Any investor who has been in either gold, the Swiss franc, the yen or a multitude of other so-called “safe haven” assets has experienced extremely poor returns of late. Moreover, this has been taking place behind a backdrop of falling global equities and rising credit spreads, symptomatic of deteriorating economic momentum. Geopolitical risks have been on the rise too, with the recent Paris terrorist attacks highlighting the volatile playing field that a multipolar distribution of power has created. Multiple global powers are able to pursue their foreign policy independent of one another, creating ripe conditions for conflicts.
Geopolitical, economic and financial risks are often linked to demand for safe haven assets. For example, the 1973 Yom Kippur War triggered a 16% correction in the S&P 500, the September 11th terrorist attacks triggered a 26% decline, and the Great Recession triggered a 58% peak-to-trough plunge. During all these episodes, there was a central theme that determined what asset played the role of a safe haven – the economic and geopolitical regime of the time.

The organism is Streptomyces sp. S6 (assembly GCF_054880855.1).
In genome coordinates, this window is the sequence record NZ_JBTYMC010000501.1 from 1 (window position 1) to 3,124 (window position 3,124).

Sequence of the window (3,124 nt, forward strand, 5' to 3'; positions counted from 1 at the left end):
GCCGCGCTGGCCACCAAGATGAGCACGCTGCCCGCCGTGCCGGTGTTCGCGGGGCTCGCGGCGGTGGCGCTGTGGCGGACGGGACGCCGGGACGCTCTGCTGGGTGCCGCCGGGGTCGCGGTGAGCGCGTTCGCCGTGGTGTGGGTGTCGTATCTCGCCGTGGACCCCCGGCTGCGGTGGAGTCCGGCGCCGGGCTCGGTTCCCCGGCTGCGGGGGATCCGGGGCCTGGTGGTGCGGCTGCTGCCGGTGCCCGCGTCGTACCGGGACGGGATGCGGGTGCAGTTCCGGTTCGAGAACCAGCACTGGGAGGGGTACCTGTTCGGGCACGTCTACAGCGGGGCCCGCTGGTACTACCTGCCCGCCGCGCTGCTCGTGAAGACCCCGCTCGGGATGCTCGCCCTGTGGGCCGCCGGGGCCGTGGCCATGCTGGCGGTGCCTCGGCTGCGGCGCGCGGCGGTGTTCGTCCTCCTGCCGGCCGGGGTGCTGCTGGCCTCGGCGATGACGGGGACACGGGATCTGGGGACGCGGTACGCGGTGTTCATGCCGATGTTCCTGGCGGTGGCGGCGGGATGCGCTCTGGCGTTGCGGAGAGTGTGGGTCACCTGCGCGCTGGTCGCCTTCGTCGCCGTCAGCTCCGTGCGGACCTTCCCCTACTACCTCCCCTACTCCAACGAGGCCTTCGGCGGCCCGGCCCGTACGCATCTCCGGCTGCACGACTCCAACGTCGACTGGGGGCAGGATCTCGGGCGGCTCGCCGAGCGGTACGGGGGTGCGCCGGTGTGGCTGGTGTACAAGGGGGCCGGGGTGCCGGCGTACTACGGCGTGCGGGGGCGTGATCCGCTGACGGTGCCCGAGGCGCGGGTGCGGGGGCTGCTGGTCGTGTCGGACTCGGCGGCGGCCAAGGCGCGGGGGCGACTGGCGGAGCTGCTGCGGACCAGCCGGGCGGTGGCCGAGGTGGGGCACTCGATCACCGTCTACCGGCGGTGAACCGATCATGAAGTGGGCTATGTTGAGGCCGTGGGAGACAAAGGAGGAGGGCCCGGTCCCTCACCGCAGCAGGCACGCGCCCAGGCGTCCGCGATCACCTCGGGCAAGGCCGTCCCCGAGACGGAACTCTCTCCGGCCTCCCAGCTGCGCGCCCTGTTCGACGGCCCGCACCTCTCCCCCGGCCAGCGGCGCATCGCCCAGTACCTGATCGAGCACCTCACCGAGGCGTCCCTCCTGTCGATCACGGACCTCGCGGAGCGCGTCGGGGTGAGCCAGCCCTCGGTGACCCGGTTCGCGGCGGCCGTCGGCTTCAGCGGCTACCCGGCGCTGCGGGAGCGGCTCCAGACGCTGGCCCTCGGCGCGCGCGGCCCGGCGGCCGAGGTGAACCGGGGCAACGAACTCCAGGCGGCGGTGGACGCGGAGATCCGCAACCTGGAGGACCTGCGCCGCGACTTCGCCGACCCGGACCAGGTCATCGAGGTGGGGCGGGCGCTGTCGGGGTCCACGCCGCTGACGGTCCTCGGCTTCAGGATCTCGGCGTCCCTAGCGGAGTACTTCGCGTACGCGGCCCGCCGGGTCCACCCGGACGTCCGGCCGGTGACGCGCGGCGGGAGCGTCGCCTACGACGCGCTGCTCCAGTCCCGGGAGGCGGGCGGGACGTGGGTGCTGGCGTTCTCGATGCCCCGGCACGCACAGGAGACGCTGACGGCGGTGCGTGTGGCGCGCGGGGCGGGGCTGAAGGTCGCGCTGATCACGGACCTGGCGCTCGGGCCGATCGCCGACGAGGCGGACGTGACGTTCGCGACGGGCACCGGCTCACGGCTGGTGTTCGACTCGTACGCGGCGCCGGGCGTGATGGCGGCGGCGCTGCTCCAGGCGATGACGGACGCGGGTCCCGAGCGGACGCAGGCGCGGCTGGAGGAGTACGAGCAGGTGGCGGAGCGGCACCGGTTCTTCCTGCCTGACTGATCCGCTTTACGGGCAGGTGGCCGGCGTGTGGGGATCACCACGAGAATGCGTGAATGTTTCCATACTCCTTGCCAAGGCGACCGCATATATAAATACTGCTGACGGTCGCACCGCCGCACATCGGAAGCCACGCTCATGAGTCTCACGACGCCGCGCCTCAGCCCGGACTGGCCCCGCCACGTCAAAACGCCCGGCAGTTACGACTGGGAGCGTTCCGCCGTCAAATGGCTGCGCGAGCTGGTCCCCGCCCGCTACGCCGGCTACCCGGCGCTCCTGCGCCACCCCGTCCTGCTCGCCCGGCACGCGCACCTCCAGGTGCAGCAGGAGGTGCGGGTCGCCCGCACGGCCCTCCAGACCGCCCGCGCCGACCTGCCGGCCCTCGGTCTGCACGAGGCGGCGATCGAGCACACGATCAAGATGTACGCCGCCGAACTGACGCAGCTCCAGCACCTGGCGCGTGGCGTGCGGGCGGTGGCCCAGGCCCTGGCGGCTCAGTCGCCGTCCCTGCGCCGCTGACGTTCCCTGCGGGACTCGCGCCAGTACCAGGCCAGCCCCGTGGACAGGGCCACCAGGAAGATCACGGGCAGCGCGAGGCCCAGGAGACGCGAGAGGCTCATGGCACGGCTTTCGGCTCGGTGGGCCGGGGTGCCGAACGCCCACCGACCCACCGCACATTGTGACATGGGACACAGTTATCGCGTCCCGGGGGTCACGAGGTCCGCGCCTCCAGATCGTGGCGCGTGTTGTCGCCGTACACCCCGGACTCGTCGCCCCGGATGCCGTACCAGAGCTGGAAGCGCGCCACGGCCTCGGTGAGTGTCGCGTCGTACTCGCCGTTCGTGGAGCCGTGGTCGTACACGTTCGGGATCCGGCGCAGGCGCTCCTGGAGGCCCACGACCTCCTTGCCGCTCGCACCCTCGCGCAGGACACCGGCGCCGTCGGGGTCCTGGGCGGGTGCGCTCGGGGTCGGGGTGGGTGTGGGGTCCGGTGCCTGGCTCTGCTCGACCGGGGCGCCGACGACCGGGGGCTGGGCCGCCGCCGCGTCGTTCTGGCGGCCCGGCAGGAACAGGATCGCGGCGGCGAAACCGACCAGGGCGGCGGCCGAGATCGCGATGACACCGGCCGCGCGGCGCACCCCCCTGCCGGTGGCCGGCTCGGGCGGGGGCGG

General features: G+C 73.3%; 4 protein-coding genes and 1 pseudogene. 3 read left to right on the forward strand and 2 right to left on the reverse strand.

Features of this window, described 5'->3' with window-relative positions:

The Geopolitical Strategy team recently published a Special Report entitled: “Geopolitics And Safe Havens”. In this Special Report, we delve into the drivers of safe haven flows and answer the most important question: How likely are these assets to outperform in the event of severe market turmoil?
To access the Special Report entitled “Geopolitics And Safe Havens”, please click here.